Vendor Severs Ties With Demoulas/Market Basket, Cites Management 'Blunders'
Aug 18, 2014 12:08PM ● Published by Bill Gilman
In a rare move, Boston Sword & Tuna owner Tim Malley released a public statement, explaining in great detail his company's displeasure with the current Demoulas' management. He cited several "blunders" by Demoulas' management both in dealing with his company and in dealing with the current labor crisis, which led to the decision to cut ties.
Tim Malley's statement reads as follows:
We are one of several suppliers of fresh seafood to Market Basket- possibly the largest. We provide a variety of wild items typically found in retail markets throughout New England, including Cod, Haddock, Scallops, swordfish and tuna. The largest volume we provide is farmed Atlantic salmon from Norway- over 30,000 pounds per week. It is a great value for Market Basket customers, and has helped us grow our business with MB over the ten years we have worked together.
Part of why it is so affordable is that we commit to one-year contracts every year. It is a two-way contract, meaning we contract with our Norwegian partners to buy a set quantity at a set price for a full year, and Market Basket makes the same commitment to us.
When Market Basket stopped accepting deliveries, the impact on us was significant. The wild product meant we were immediately buying 25-30,000 pounds per week less- a significant loss of income. The farmed salmon was a different story- we could not simply “not buy”. It kept coming and we were suddenly in the position of having to sell an extra 25,000 of perishable seafood every week. We were forced to significantly discount the fish to sell it. Between that and the loss of wild seafood sales we were looking at the possibility of layoffs of up to a dozen or more employees.
Boston Sword & Tuna President Michael Scola was able to get an appointment with management about ten days into the job action. They were very professional, and very sympathetic. They offered to do what they could to offset our losses, short of paying for fish they were unable to receive. An agreement was worked out between the parties to pay us every week a portion of our losses, and to catch up on unpaid bills from before the firing of Arthur T- an amount well into six figures. The weekly payment was only a fraction of the contract, and a smaller fraction of our overall losses. They assured Michael that “this will be over in a few days”- according to them they had already begun hiring drivers and replacement staff for admin and warehouse. This was the third week of July. Mike left with a check for most of the aging and payment for one week of salmon losses.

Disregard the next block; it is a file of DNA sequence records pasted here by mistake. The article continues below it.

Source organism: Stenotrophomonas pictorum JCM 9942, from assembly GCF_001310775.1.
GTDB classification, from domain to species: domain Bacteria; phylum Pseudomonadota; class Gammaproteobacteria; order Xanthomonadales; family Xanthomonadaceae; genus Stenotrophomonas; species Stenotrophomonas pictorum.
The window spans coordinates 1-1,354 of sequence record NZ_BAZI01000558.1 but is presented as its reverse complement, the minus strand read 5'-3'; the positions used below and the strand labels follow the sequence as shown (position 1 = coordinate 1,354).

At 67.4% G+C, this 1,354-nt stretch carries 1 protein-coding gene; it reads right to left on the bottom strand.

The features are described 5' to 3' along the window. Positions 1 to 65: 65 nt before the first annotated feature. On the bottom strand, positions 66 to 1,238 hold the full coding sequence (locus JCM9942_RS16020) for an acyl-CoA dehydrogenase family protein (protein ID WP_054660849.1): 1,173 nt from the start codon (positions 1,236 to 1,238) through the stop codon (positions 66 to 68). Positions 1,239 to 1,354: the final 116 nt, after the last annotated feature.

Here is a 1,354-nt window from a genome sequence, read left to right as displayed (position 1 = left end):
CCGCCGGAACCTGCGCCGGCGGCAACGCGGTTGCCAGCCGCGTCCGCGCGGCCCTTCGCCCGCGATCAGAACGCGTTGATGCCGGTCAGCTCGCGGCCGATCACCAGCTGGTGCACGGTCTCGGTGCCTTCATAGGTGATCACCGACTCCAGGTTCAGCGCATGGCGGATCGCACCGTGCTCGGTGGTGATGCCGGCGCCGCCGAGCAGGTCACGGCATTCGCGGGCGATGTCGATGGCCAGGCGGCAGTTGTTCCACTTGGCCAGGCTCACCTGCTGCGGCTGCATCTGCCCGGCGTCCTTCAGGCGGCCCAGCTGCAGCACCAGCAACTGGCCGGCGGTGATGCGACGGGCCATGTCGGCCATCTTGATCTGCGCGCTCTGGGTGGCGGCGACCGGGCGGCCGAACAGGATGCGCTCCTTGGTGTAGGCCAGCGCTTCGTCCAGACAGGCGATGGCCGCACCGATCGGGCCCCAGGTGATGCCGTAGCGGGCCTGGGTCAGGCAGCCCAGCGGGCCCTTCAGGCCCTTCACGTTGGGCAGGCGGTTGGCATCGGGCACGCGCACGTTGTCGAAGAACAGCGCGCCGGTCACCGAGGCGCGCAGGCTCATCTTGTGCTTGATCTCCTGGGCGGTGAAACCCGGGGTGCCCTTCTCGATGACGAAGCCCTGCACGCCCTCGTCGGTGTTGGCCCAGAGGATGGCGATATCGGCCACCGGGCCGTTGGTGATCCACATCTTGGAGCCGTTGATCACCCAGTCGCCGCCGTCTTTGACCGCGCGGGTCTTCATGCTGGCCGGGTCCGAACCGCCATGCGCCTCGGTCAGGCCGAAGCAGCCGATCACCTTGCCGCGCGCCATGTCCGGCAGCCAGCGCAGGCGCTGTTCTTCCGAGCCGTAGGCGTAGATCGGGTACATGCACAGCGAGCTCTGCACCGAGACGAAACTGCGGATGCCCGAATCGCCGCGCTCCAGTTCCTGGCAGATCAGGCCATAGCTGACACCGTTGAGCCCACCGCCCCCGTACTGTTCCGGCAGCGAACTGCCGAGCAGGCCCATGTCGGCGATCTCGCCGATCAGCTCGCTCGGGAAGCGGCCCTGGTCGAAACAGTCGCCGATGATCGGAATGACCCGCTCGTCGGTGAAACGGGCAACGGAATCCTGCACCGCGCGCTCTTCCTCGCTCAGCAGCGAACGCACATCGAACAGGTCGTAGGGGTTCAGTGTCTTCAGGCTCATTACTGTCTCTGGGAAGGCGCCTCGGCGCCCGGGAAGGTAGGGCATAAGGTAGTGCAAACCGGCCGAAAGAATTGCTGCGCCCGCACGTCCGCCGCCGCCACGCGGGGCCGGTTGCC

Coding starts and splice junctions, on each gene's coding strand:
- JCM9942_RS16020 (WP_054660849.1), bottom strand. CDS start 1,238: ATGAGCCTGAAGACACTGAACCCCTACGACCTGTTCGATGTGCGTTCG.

We had no idea whether any other vendors of any items were being treated the same. Did meat companies have contracts? Were they getting offsetting payments? We had no idea- all we knew was that we were getting some help, and that at least for the time being we could avoid layoffs. At the same time there was little doubt in our minds that the new CEO’s had any hope of reviving the company as long as key workers and customers stayed away. We knew from our own contacts that the damage extended far beyond the customers and associates that were getting most of the media coverage- vendors like us, and businesses in shopping centers around the stores were all experiencing huge losses.
For the next ten days we watched as the CEO’s made one incredible strategic blunder after another. While we had no doubt that the decisions were coming from either the Board or the ASD shareholders, they seemed to do and say things that only widened the gap between the new management and all the stakeholders. We felt that the CEO’s were mere pawns (although very well compensated ones) who had been dealt a very bad hand.